California continues to go big on renewable energy.
A report released today by the business group Energy Entrepreneurs, or E2, found 519,000 Californians work in the clean energy industry, with the state’s environmental policies driving $45.5 billion in investments.
The clean energy industry faces at best a skeptical White House, with President Donald Trump’s budget calling for large cuts to renewable energy programs.
Department of Energy Secretary Rick Perry said Monday he does not believe that carbon emissions are primarily responsible for climate change, ignoring scientific consensus and evidence of human contributions to global warming.
The divide between California and the Republican administration grew when Trump decided to pull the country out of the Paris environmental accord. Tesla CEO Elon Musk quit two presidential business advisory boards in the wake of the decision.
The conversations to expand clean energy incentives are thriving in California.
Gov. Jerry Brown is pushing state lawmakers to pass legislation to extend the cap-and-trade program and help cut carbon emissions to 40 percent below 1990 levels by 2030. The clean energy businesses that comprise E2 expect to benefit from the extension of the cap-and-trade program beyond 2020.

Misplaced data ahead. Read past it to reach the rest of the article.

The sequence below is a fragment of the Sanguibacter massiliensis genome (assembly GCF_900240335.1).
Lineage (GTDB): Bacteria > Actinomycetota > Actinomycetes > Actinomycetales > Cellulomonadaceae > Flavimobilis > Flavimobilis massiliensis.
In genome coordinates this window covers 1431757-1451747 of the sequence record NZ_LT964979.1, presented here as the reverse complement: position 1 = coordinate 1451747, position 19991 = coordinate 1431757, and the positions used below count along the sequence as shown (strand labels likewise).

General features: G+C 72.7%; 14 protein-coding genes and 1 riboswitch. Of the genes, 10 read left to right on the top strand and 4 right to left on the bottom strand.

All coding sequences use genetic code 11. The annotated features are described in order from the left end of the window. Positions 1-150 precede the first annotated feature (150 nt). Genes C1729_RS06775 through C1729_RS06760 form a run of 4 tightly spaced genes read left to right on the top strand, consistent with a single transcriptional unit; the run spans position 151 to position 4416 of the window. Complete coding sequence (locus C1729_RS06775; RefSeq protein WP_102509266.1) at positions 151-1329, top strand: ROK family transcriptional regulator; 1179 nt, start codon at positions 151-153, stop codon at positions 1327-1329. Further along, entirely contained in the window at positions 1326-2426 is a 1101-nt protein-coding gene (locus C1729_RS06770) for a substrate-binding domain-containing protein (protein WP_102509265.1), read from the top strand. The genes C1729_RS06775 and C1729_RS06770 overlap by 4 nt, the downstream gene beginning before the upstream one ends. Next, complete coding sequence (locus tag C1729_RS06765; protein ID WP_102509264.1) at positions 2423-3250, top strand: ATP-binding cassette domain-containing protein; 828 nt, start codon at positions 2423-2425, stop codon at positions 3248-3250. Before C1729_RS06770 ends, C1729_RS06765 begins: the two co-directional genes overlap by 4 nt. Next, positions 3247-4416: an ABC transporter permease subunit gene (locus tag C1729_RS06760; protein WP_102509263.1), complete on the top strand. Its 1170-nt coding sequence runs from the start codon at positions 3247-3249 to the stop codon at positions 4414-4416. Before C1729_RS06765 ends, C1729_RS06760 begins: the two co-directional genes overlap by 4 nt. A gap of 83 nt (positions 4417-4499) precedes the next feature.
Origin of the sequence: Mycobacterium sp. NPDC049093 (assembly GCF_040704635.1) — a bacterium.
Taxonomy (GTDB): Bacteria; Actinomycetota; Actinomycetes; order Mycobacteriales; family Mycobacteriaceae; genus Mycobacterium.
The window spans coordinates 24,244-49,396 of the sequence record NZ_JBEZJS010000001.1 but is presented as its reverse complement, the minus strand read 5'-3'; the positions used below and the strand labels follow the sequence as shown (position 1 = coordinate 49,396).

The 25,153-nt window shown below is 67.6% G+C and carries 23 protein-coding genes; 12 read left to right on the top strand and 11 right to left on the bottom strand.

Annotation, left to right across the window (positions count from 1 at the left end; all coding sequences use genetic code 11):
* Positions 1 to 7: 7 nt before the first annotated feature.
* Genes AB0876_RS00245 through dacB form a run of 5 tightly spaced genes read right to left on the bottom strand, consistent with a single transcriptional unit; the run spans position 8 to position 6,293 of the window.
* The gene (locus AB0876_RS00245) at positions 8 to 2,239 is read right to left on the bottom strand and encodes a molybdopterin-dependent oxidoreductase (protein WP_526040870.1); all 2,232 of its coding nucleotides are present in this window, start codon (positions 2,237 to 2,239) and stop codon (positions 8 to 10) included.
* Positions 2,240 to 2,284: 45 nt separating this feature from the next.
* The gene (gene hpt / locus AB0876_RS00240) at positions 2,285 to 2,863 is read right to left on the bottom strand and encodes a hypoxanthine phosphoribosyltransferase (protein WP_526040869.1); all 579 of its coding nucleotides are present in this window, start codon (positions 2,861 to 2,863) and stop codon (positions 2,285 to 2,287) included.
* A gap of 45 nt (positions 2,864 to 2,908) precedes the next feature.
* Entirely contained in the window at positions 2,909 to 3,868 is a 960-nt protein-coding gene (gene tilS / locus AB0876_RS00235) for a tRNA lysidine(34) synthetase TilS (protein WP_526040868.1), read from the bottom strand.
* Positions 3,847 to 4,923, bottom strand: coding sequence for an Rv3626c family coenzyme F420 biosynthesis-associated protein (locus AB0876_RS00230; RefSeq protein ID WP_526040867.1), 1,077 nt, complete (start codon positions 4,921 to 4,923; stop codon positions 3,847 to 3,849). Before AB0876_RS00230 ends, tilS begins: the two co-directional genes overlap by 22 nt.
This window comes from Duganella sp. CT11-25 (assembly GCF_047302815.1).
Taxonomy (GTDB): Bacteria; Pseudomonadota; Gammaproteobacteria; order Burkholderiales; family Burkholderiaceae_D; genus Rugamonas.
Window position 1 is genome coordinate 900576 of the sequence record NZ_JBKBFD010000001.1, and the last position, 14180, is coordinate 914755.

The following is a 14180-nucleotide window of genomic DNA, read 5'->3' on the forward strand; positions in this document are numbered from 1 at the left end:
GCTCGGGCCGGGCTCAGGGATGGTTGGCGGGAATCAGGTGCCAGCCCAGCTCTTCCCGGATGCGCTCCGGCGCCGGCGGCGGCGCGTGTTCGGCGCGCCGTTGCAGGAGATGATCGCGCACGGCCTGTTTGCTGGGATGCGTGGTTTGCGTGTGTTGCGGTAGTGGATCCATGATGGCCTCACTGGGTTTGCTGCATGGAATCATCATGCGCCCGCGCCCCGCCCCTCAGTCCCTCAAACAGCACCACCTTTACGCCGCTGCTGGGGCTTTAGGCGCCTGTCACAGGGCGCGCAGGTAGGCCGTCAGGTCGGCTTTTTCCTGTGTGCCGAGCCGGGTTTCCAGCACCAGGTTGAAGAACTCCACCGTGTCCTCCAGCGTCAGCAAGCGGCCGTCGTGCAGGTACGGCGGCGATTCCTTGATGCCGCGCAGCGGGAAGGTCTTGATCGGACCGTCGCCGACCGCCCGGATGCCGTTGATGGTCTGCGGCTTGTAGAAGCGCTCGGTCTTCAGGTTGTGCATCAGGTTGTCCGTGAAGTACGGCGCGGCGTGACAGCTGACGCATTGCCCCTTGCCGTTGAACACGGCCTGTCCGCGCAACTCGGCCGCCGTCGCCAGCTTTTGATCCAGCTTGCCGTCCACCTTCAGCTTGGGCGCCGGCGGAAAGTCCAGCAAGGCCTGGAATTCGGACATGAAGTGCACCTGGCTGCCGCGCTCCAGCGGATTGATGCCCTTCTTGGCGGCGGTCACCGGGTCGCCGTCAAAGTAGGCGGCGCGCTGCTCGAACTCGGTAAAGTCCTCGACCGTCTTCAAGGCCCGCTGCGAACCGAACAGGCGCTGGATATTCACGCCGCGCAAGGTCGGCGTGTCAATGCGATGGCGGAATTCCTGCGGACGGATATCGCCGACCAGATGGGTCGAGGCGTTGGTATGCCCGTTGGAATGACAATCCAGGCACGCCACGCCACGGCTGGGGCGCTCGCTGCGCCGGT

Oil and gas companies oppose an extension, which effectively raises the cost of burning fossil fuels. It’s designed to reduce greenhouse gases from multiple sources.
The Bay Area has four of the top 10 counties in the state for clean energy jobs: Santa Clara, with 34,300 jobs; Alameda, with 22,100; San Francisco, with 18,200; and Contra Costa, with 13,300. Los Angeles tops the list with 117,000 jobs, followed by San Diego with 61,500.
The tally counts clean energy jobs in energy efficiency, wind, solar and other renewable energy businesses.
Photo: Giant wind turbines near Los Vaqueros Reservoir in Brentwood during ribbon-cutting ceremonies at the Vasco Wind Energy Center at Altamont Pass in Livermore on May 31, 2012. (Jane Tyska/Bay Area News Group)
Tags: clean energy, elon musk, Gov. Jerry Brown, Rick Perry, solar, wind